It was mid-October. The south Georgia sky was the clear blue that happens only this time of year when the hazy humidity lifts to allow the vibrance down. Not a bad day for Jimmy Webb's cotton pickers to kick off the 2020 harvest.
Folks who know Jimmy Webb know it isn't hard to get him to talk, and that's a good thing. He's worn many leadership hats in the agriculture industry over the years. Webb will tell you upfront he is first and foremost a peanut farmer. He planned to be on a peanut picker later that day.
Peanuts aside, he has served on many cotton leadership organizations for many years, and most recently as chairman of The Cotton Board. The cotton leadership habit runs in the family. Webb picked up the habit from his uncle Bob McLendon, who 20 years ago was the first Georgia grower to be chairman of the National Cotton Council.
The hat Webb's worn the longest has been as a farmer. His family grows about 3,000 acres, or 1,000 acres each of cotton, peanut and corn. He expected peanuts to average 6,500 pounds per acre. His corn averaged a bit better than 200 bushels per acre.
No Dicamba Used
He planted mostly Deltapine 1646 this year but also planted some Phytogen and Americot varieties to test out, which he said also looked promising. Early this summer, he felt he might have the best yielding crop of his career. Many growers in the area did, but wet weather and tropical storms began hampering things in early September. The lower crop started seeing more hardlock and boll rot. Still, he expected a good shot and three bale cotton in some fields, maybe higher.
He said the new varieties and technologies, along with improved markets, are important to cotton's future. Cotton growers need all the opportunities and tools they can have, including such tools as the newer dicamba products. It was unfortunate a panel of judges on California's Ninth Circuit Court revoked the registrations of some dicamba products this summer. (As of this writing, EPA was expected but had not yet made a decision on whether to renew registrations for in-season dicamba products.)
Webb said he doesn't use dicamba in season on his cotton. He starts clean, deploys residuals and plants his cotton into heavy cover. His crew keeps small hand-pump sprayers on all equipment and use them to hit pigweed escapes with Liberty.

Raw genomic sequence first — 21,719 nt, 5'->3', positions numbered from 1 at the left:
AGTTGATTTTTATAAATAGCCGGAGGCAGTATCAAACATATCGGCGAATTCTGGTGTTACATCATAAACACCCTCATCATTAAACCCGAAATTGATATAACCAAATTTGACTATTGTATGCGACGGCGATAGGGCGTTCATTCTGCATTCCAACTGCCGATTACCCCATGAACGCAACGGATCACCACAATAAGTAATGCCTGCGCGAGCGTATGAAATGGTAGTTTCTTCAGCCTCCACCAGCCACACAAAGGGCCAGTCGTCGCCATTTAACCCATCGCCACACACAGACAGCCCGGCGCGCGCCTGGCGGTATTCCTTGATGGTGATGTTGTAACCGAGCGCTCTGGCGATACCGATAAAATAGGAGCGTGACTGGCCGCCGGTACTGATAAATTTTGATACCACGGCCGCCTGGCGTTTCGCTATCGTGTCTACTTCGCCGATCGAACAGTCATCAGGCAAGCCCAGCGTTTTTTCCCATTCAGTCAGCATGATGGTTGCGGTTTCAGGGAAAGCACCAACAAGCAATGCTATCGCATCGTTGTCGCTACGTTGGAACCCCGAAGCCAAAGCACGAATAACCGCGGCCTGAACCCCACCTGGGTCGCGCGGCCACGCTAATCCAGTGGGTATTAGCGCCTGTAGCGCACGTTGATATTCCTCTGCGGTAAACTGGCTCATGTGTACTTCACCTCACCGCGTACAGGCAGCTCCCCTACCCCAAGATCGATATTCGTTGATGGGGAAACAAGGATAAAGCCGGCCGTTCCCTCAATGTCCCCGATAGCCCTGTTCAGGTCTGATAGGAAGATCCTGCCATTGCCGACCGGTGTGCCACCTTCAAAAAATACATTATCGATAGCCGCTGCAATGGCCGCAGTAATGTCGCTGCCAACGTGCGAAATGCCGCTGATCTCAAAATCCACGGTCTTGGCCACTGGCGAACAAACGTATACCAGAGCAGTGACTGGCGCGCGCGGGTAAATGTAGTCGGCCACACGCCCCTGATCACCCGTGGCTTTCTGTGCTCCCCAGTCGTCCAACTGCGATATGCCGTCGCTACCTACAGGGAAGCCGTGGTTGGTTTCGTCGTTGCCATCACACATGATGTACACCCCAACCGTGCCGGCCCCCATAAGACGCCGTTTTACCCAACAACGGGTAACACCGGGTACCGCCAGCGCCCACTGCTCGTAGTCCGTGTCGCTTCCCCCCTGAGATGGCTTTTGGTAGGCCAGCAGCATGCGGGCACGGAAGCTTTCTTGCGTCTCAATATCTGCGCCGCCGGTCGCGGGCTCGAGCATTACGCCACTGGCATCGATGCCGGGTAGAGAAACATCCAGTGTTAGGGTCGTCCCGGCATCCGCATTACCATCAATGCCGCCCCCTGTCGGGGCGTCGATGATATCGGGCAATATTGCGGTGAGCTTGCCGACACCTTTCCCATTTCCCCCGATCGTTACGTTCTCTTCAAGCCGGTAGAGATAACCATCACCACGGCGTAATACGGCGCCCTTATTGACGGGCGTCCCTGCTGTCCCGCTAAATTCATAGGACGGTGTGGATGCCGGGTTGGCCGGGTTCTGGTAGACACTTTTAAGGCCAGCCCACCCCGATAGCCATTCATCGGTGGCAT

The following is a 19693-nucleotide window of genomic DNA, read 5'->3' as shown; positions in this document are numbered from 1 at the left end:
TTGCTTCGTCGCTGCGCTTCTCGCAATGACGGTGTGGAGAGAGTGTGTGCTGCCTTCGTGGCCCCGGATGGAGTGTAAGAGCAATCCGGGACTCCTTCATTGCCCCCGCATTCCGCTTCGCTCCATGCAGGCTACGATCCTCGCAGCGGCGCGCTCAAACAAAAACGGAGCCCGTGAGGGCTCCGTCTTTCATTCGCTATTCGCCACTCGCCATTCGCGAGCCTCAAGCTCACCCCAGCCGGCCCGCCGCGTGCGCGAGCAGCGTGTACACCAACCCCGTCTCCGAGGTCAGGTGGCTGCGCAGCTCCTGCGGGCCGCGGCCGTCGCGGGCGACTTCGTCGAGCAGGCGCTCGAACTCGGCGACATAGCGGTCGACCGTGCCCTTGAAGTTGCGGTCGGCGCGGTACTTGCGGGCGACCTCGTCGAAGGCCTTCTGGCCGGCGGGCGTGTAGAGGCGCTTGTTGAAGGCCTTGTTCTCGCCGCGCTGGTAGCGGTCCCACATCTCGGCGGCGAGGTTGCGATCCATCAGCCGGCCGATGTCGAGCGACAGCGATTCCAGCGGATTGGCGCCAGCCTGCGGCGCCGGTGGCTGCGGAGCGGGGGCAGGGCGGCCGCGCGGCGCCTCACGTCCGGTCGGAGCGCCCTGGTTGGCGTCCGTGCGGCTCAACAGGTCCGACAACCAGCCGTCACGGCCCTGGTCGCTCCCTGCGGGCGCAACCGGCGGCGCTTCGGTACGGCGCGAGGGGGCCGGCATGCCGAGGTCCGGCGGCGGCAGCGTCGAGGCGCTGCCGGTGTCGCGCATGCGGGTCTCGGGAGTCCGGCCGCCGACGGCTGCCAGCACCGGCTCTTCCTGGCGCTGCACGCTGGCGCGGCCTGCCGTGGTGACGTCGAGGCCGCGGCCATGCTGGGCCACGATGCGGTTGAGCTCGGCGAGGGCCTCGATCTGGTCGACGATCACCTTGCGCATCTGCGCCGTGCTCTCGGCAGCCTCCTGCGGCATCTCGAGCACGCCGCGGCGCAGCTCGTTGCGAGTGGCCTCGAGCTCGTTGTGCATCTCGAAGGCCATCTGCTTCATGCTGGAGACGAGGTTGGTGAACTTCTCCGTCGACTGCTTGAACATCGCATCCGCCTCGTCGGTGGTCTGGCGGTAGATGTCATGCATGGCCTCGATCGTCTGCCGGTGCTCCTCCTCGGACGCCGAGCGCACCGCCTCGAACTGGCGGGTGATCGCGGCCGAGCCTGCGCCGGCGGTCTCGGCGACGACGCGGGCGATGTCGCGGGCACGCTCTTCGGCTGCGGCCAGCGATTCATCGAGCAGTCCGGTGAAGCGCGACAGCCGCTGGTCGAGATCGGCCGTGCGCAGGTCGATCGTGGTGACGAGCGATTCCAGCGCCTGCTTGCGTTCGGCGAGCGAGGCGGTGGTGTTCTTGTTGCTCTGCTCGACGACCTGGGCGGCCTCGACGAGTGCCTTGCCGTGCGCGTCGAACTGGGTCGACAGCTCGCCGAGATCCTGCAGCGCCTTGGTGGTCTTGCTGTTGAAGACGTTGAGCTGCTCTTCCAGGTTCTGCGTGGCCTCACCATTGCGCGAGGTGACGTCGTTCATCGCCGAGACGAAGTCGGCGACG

Futures Looked Better
December futures rose slightly above 70 cents in October. A welcomed trend. Webb wasn't sure if the increase in futures was due to speculators or the market responding to adverse weather worldwide, or a mix of both. Either way, he said, demand for U.S. cotton will have to increase sooner rather than later.
The October WASDE report reduced U.S. 2020 production by about 10,000 bales compared to the September report. Still, that puts ending stocks for U.S. cotton at around 7.2 million bales. The stocks-to-use ratio remained pretty high at 40%.
"Demand right now certainly not where we want it to be, but I'm excited that the price is where it is. So, I'm optimistic. When we start opening back up more after the pandemic, I could see things getting a lot better. Retail sales seem to be down, but online sales are way up. So, you see a kind of a shift. Cotton Incorporated has done a great job of pushing that online sales. They've come out with a great marketing slogan for our current times: Stay safe. Stay home. Stay comfortable. Wear cotton," he said.
The industry will need to continue to push efforts to ensure U.S. cotton remains attractive to consumers and retailers in a crowded synthetic fiber space, he said. A bright feather in U.S. cotton's hat is its sustainability message, which rings well in today's market space.
"Right now, and many know this, sustainability is a big issue. We need to look at being a sustainable cotton grower and telling that message," he said.
He pointed to the new push to get U.S. growers to join the U.S. Cotton Trust Protocol, a verification program the U.S. cotton industry developed to hang its sustainability hat and good message on.
"We've sustainably grown cotton for a long time in the U.S. and are getting more refined all the time, right? Our retailers and consumers need to know that. The trust protocol is that verification program we can point to, so we don't lose any market share, and a program all growers need to look into," he said.